Sept. 19: U.S. attorney's office here is target of federal probe

  • Article by: DAN BROWNING , Star Tribune
  • Updated: November 19, 2007 - 2:39 PM

Internal discord in the office of U.S. Attorney Rachel Paulose has led to an investigation of complaints that she retaliated against dissenters.

The internal upheaval that roiled the upper ranks of the U.S. attorney's office in Minnesota last spring has prompted an investigation by an independent federal agency that looks into whistleblower and discrimination complaints involving federal employees.

The investigation by the Office of Special Counsel was revealed Tuesday morning by Eric Black on his blog,

Citing unnamed sources, Black said the matter grows out of allegations that U.S. Attorney Rachel Paulose mishandled some classified documents by failing to secure them properly in her office, and that she demoted First Assistant U.S. Attorney John Marti after he discussed the alleged security breach with her, then reported it up the chain of command.

Paulose also is alleged to have retaliated against some staff members for perceived disloyalty, and to have downgraded some job reviews for reasons other than performance, Black wrote.

Paulose declined to discuss the specifics of the investigation. "Since the matter is ongoing it would be inappropriate to comment at this time. I am confident the truth will be brought to light," she said.

"I am focused on doing the work of the people, which is what I was appointed to do."

Marti, who is still an assistant U.S. attorney, said because of his position he could not comment either. "I'd like to see the process work its way," he said. "And I am not going to have any comments beyond that."

The Department of Justice referred questions about the matter to the Office of Special Counsel (OSC). Loren Smith, the agency's director of congressional and public affairs, declined to comment.

The OSC exists to protect the merit system for federal employees, Smith said. It conducts civil investigations into prohibited personnel practices, including discrimination, reprisals against whistleblowers and retaliation against employees who properly exercise their rights and fulfill job duties.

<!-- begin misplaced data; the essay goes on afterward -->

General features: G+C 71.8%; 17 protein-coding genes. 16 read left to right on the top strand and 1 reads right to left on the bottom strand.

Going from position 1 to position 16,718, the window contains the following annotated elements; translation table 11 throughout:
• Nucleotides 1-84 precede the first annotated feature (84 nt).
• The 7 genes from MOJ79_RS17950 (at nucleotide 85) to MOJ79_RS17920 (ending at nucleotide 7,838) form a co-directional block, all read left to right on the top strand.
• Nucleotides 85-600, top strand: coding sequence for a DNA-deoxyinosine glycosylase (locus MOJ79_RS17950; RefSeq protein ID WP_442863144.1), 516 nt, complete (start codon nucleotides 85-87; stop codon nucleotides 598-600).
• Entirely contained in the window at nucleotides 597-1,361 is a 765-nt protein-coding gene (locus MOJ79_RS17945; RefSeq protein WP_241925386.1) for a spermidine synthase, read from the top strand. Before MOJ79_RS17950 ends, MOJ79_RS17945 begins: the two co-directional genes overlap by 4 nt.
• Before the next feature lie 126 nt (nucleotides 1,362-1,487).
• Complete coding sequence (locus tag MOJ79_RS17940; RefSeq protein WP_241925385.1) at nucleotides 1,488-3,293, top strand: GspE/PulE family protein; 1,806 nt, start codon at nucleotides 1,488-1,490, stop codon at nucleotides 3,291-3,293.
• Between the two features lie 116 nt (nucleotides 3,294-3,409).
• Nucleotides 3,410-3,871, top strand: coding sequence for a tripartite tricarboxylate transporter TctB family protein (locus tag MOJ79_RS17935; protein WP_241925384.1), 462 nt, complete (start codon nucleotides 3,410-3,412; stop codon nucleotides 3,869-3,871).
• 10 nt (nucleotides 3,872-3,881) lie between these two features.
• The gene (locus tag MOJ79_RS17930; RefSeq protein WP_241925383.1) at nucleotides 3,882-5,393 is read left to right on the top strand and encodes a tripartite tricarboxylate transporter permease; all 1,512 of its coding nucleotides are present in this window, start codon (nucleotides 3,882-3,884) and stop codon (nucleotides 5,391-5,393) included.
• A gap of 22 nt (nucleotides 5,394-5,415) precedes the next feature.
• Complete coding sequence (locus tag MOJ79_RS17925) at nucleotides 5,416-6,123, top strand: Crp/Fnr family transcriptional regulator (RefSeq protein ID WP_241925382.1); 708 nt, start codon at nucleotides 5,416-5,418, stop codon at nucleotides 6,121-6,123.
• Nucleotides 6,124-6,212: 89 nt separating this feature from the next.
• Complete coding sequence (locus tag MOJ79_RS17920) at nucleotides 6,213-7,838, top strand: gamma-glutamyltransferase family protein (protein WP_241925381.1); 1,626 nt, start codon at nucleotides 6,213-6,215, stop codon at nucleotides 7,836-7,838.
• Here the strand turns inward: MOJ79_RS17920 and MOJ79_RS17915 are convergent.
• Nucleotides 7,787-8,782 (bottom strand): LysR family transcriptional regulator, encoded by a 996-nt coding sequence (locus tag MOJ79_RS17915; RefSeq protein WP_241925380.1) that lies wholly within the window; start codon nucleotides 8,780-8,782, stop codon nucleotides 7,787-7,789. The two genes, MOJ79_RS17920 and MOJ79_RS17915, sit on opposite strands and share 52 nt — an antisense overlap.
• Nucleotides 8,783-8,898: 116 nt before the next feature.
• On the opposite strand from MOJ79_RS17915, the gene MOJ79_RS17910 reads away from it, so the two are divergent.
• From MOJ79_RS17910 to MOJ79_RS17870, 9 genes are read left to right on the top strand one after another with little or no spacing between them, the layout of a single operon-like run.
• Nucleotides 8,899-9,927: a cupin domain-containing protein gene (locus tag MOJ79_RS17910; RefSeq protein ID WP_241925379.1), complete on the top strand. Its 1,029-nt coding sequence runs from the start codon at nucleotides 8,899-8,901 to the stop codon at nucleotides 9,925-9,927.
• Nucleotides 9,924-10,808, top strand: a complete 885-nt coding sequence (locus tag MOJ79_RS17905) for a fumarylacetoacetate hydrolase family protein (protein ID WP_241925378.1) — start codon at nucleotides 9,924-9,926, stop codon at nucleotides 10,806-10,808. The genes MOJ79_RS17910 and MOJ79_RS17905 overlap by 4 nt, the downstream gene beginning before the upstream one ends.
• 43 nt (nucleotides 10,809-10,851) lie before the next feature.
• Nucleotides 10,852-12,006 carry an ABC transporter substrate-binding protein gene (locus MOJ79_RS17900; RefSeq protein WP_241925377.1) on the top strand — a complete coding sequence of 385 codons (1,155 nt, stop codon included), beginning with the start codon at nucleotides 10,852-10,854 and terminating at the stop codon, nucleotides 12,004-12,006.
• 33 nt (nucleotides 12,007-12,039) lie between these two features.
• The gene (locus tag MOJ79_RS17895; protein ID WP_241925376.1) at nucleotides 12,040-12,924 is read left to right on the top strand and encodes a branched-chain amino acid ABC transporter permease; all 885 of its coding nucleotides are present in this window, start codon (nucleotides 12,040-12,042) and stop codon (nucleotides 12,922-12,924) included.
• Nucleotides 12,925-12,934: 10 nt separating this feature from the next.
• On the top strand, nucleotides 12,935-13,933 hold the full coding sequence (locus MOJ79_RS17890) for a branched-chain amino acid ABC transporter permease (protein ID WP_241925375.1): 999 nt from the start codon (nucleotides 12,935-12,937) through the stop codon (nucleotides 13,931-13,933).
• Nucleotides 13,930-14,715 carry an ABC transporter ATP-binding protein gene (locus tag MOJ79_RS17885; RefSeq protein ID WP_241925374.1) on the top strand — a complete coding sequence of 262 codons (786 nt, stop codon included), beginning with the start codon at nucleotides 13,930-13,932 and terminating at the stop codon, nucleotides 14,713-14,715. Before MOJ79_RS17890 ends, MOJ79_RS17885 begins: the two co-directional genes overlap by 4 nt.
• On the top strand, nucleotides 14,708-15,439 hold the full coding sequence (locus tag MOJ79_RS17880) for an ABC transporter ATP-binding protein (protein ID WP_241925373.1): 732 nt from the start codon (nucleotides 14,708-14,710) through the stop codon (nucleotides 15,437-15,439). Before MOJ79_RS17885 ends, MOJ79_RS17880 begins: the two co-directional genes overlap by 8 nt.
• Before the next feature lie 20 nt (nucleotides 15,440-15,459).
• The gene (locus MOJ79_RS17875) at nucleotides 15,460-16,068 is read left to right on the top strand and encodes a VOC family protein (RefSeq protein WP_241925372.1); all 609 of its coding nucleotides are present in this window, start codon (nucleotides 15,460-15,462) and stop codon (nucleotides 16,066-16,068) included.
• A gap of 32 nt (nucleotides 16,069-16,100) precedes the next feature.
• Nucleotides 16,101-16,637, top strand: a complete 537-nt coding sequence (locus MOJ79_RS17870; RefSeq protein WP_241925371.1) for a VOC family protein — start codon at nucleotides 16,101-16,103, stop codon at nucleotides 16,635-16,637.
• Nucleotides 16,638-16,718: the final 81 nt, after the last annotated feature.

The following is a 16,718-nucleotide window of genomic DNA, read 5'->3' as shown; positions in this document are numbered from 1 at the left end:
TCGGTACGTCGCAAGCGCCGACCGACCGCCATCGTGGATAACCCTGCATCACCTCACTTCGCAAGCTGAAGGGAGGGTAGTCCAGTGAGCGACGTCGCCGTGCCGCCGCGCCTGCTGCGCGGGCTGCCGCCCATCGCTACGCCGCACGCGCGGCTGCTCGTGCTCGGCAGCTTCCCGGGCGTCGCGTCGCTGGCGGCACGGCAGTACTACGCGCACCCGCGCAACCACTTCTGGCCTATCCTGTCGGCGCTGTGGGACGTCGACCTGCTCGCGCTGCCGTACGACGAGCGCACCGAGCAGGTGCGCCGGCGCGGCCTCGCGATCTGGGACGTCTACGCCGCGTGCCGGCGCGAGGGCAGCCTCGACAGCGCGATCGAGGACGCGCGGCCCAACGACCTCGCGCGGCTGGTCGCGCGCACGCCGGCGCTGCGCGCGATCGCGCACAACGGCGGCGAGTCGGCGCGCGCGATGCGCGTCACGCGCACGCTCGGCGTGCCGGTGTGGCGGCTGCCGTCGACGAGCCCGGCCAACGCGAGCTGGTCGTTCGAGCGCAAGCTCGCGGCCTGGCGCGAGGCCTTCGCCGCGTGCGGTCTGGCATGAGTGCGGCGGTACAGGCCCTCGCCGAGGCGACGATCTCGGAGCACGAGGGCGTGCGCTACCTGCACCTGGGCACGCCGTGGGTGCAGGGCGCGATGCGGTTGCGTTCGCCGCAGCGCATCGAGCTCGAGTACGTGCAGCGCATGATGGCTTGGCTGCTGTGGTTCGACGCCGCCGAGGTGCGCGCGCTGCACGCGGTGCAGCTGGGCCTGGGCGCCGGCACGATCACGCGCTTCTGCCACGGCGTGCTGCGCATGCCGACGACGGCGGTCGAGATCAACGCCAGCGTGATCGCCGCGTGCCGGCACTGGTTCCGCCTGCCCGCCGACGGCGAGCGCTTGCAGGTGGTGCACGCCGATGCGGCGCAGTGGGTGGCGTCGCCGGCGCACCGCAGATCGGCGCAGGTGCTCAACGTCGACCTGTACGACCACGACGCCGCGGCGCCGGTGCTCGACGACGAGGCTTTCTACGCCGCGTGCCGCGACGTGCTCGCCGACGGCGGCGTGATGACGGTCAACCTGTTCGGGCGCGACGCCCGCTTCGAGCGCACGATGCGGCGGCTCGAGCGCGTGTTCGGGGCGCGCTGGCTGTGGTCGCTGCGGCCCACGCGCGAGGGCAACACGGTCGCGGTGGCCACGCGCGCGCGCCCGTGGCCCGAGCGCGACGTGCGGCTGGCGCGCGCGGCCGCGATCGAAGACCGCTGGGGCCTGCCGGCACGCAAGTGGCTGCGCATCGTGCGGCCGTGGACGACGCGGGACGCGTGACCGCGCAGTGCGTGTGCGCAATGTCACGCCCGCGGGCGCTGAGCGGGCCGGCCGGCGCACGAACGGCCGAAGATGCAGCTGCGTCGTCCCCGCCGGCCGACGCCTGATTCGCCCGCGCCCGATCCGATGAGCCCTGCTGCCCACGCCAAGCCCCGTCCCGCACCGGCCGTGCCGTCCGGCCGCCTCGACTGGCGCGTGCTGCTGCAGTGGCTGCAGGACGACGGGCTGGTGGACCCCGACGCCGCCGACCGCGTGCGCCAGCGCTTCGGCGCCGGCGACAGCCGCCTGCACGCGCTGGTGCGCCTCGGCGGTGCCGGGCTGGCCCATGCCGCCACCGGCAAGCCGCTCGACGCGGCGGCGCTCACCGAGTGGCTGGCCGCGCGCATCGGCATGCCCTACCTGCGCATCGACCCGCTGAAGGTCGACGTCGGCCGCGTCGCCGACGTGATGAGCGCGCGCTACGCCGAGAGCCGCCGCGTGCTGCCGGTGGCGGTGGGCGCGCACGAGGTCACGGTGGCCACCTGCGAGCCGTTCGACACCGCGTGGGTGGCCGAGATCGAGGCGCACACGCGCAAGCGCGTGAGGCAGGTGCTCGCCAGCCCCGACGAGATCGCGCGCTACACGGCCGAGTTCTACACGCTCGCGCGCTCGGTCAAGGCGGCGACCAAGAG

The tempest at the U.S. attorney's office first spilled into public view on April 5. Word leaked quickly through the federal bar that Marti, civil chief Erika Mozangue, and criminal chief Jim Lackner had resigned their management jobs as a group and returned to prosecuting cases full time. Further, human resources officer Tim Anderson asked to be relieved of the office management duties he had been performing.

News reports said the upheaval had to do with Paulose's alleged dictatorial and hands-on management style, among other things.

Citing sources familiar with the investigation, Black wrote Tuesday that Marti only resigned from his management job after learning that Paulose was going to remove him.

But that seems at odds with an April 27 letter that Marti, Mozangue, Lackner and Anderson sent to Paulose. In the letter, which was leaked anonymously at the time to the Star Tribune, the employees complained about media reports that, they said, had erroneously implied that they had resigned their management jobs "based on bias and animus."

The employees did not deny that they had resigned voluntarily, but rather, asked Paulose to set the record straight about "our actions."

The employees cited Paulose's previous internal e-mails and public comments in which she praised their experience and skill. Paulose had said that she supported the decisions of Marti, Mozangue and Lackner to return to prosecuting cases, which would benefit the office with "high-profile, sophisticated cases in the years to come."

Mozangue and Lackner, who are still assistant U.S. attorneys, declined to comment Tuesday.

The Office of Special Counsel receives about 2,000 complaints a year, Smith said. If an investigation finds that a violation occurred, the OSC can bring the matter before the U.S. Merit Systems Protection Board.

The complaints often are resolved with a settlement. In some cases, Smith said, the OSC will require the agency involved to do its own investigation. "But we audit it," he said.

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Rachel Paulose